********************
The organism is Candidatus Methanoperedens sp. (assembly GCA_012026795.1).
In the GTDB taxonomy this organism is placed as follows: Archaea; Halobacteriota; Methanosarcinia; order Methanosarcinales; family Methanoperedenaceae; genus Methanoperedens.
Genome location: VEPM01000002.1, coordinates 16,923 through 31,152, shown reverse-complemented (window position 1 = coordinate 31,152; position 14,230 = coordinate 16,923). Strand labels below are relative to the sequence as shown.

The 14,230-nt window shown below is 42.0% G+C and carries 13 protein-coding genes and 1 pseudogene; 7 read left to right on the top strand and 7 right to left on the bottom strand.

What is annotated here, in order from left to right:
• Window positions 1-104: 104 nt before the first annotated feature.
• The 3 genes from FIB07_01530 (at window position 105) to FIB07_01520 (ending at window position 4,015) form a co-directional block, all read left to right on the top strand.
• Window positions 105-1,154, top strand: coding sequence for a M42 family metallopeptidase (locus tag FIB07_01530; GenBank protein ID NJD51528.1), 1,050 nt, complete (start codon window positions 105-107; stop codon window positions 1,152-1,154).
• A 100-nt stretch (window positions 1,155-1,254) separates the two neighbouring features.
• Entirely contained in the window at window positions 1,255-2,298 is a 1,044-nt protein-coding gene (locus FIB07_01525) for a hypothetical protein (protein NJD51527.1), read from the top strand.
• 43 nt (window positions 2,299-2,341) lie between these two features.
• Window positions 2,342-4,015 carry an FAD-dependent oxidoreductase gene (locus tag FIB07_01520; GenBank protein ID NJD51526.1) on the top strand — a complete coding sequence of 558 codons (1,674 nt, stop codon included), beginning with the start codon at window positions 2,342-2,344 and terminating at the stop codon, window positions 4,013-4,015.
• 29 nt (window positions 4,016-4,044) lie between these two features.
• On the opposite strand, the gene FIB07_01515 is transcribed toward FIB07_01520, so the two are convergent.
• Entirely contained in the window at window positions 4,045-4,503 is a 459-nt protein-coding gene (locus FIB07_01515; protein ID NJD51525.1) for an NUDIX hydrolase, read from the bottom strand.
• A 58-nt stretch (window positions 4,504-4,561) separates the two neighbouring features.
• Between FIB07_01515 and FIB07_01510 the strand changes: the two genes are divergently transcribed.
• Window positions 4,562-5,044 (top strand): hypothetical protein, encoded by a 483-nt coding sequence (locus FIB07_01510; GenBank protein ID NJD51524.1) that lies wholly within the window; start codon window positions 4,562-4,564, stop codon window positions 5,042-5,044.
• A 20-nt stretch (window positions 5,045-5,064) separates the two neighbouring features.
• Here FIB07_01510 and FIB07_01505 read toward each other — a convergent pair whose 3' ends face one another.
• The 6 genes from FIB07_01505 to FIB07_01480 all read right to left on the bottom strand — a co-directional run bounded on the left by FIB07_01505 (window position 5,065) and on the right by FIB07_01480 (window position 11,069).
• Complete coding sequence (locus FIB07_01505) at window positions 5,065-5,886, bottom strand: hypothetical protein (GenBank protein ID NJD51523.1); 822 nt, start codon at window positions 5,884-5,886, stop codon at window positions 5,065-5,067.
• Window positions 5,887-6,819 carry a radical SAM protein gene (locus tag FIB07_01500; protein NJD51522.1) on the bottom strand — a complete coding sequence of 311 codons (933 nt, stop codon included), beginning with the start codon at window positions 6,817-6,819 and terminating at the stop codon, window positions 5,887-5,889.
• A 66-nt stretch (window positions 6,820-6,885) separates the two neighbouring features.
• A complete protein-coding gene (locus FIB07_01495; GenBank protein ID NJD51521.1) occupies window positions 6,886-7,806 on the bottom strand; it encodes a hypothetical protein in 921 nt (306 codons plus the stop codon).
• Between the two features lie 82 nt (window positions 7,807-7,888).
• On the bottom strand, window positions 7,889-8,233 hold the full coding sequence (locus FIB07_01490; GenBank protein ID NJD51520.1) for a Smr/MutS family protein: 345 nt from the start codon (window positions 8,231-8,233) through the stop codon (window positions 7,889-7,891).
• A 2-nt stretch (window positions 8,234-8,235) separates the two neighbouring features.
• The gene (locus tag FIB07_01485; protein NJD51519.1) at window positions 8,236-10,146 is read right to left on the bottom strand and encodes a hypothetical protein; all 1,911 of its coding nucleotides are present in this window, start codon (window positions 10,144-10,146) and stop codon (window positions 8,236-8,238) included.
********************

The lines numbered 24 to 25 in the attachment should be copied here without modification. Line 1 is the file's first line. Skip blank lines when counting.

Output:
• A 66-nt stretch (window positions 6,820-6,885) separates the two neighbouring features.
• A complete protein-coding gene (locus FIB07_01495; GenBank protein ID NJD51521.1) occupies window positions 6,886-7,806 on the bottom strand; it encodes a hypothetical protein in 921 nt (306 codons plus the stop codon).